Hasse and Birgitta Hansson
Personal experiences of living with dementia
Hasse Hansson, 68, who was diagnosed with Alzheimer’s disease in 2003, and his wife, Birgitta Ekmanner Hansson, 64, have lived together for nearly 30 years. In this interview they talk with Alzheimer Sweden about living with the disease.
The news that Hasse has Alzheimer’s disease came as a terrible shock! Although Birgitta had realised that Hasse was sick, when it turned out to be Alzheimer's disease it first seemed like a disaster. Being aware of the fact that his memory is declining, Hasse prefers that Birgitta tells their story. And so she does.
“Our daily lives have been affected by the disease. Hasse's memory has gradually deteriorated. Take for instance all the bills which Hasse cleverly took care of before and which I have now taken over. Although Hasse understands his illness, it offends him when he cannot do what he has done before. Today he can get lost in the city, especially places he has not been to very often. Simple things like going shopping nearby sometimes result in Hasse coming home with wrong products. While realising that this can be the case, he always finds a humourous way to sort it out and save his honour. This highlights how vital humour is to us. We are actually in the middle of the grief which surrounds this incurable disease, and it is important for us to be able to laugh at the misery.
“We have both worked as teachers. I´m now retiring. During Hasse’s working life he has been a lecturer, rector of Konstfack (Art School) in Stockholm as well as having written pedagogical books of art. I have got a son, and Hasse a daughter and a son from earlier marriages. Together we have five grandchildren.
“The disease came on slowly. It began with Hasse getting very tired. In the autumn of 2002 he had been unusually busy at Konstfack with teaching and lectures. In addition, he had several book projects which should have been completed. He had not managed to get much sleep and he had felt a tremendous amount of stress. Added to this, at Christmas, there were many people and many obligations to fulfil.
“It was then that Hasse broke down. "What`s happening to me?" he said with anxiety. Whereas Hasse would normally be very well-organised and calm, Christmas proved to be too much for him. It was obvious that something was wrong and I told him to go and see the doctor.
“We all thought that Hasse was burnt-out, but the doctor started investigations which continued for a long time. I knew nothing. I thought the samples were taken for a medical investigation. We were finally told that the test answers were clear and that we would see a doctor at Huddinge hospital. It was a Friday. I got a shock when it turned out that we were going to the Memory Clinic.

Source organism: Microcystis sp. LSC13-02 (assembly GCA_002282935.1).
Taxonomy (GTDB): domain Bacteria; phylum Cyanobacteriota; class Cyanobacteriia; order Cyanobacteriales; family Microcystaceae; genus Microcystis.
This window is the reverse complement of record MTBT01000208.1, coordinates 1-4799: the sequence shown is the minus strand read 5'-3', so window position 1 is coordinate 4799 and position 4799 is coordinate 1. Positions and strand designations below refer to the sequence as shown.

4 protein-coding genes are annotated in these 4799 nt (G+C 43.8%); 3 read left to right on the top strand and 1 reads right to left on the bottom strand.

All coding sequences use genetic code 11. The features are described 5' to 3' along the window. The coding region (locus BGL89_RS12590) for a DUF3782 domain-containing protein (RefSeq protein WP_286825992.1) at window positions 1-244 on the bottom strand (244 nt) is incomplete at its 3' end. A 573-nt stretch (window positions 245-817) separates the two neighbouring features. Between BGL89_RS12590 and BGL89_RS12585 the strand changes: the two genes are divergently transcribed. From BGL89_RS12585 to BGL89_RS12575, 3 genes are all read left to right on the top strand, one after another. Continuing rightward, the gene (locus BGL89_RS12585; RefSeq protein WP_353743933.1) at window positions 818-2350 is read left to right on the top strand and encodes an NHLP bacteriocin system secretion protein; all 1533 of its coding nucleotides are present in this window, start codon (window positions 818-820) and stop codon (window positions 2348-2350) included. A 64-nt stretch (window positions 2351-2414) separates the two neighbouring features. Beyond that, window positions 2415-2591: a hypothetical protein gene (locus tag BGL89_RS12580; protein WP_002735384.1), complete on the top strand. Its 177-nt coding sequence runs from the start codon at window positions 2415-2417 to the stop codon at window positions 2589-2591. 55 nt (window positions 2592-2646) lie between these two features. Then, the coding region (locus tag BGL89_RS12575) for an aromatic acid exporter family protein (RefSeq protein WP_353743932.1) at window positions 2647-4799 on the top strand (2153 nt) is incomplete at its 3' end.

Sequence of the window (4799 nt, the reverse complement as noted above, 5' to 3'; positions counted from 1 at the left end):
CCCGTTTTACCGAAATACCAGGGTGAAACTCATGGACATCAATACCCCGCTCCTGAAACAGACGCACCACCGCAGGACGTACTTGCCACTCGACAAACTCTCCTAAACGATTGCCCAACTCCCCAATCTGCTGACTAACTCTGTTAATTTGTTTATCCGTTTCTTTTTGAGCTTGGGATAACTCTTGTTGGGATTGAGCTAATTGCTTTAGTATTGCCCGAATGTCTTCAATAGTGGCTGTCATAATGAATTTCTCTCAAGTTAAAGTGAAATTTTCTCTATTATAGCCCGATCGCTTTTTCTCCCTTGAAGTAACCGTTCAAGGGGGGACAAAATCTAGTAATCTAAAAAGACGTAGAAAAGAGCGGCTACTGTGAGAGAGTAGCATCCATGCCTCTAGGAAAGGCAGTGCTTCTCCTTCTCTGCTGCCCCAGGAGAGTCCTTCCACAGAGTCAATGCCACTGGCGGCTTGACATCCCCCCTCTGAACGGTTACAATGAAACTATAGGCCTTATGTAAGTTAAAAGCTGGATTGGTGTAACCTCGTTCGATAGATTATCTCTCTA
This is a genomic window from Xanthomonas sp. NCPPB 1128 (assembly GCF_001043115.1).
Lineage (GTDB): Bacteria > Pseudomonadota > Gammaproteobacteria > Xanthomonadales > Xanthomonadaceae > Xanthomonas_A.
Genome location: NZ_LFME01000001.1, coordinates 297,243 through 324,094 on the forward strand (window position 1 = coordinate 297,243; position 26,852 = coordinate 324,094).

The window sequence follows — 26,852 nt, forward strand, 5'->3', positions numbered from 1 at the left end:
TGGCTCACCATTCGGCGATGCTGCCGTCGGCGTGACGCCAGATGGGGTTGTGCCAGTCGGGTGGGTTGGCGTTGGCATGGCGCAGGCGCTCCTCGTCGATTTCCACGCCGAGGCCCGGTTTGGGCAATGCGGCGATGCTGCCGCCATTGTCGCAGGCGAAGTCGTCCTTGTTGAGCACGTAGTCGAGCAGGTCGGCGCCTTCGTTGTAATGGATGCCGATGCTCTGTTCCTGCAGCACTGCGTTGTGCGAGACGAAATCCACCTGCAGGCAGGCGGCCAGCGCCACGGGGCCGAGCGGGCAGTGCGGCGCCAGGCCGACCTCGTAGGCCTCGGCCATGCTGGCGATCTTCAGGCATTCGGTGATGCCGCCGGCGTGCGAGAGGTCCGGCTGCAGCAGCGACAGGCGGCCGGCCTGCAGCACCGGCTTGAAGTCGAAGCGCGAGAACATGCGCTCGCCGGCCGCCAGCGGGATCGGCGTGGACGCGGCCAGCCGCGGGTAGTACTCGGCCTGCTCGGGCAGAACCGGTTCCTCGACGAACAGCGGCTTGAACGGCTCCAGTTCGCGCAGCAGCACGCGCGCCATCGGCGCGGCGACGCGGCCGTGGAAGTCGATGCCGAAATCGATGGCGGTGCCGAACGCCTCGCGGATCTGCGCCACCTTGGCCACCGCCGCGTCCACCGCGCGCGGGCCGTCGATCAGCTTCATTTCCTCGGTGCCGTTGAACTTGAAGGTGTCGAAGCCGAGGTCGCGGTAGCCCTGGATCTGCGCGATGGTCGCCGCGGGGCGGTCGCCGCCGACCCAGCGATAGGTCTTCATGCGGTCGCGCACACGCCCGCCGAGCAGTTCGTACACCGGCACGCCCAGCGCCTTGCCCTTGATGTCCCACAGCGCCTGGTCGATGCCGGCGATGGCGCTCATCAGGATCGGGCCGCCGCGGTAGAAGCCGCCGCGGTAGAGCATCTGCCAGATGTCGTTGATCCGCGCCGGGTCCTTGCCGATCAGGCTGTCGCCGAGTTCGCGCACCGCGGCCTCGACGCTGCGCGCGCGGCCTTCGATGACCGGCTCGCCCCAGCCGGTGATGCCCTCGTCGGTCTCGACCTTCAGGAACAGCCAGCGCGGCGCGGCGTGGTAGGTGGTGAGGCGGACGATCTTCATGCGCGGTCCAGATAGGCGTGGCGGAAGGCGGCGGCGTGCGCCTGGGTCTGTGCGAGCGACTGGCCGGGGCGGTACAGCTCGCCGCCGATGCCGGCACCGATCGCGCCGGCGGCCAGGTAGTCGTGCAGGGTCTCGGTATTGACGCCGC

“The doctor entered and looked Hasse straight in his eyes and said: “You have got Alzheimer's disease!” I felt like falling headlong into an abysmal darkness. I had never had any thought of Alzheimer's disease.
“Now I saw Hasse disappearing in front of me and we both started crying. Finally we calmed down and then something very strange happened. Hasse had relaxed and was relieved to finally understand what had been wrong. We stopped talking and thinking about this dramatic information and instead we took romantic long walks and went to different events going on around us.
"However, this feeling did not last We woke up the following Monday morning and landed straight back in reality. What would happen now? We had to grope our way along. Much seemed to revolve around different types of medication. For a long time Hasse had many problems with medication. Finally he got the medication that worked for him.
“Hasse wished that everything would carry on as usual, for as long as possible. It took a very long time before we told anyone about the disease. Our own fear and ignorance made it difficult, but we realised that it must be done. First we told close friends and some of Hasse´s colleagues at Konstfack. At last we got the courage to tell the family. We told our grown up children when we all were gathered and we were nervous of their reaction, but despite anger and strong emotions, they all took it well.Hasse continued stubbornly to work even though he began experiencing severe concentration problems. Retirement came earlier than expected.
“I felt very bad and became increasingly concerned. What happens to Hasse later? How will I be able to handle this?I began searching for more information on this disease and found the Alzheimer's Association. When I talked to a woman at the association's office, she asked: "How are you Birgitta in all this?" This had never been an issue in the past. Normally, the question would be to enquire after Hasse. When she instead asked how I felt, I started crying and said: "We were going to grow old together, and now this!" I will never forget that conversation. It was the first time I met real understanding. She knew exactly how I felt. Coming into contact with the Association was like getting a life-line.
“During that time, 2006, the Alzheimer’s Association had launched an Alzheimer Café in Stockholm for young people diagnosed with early onset Alzheimer disease.It felt absolutely fantastic to meet and talk with others in the same situation. Often the Café provides lectures from researchers, health professionals and entertainers. We have got new friends there.
“We are forced to adapt ourselves to new situations as time goes by, which is especially difficult for me as carer and I don´t know how I could cope with this disease or my grief without support from other people in the same situation!
“We have our “twilight” days and sometimes everything feels hard. But then we try to go out to see an exhibition or go to theatre or cinema. It’s important to find stimulating things to do together.”
Published in Dementia in Europe Magazine, issue 4, December 2009
Last Updated: Thursday 21 June 2012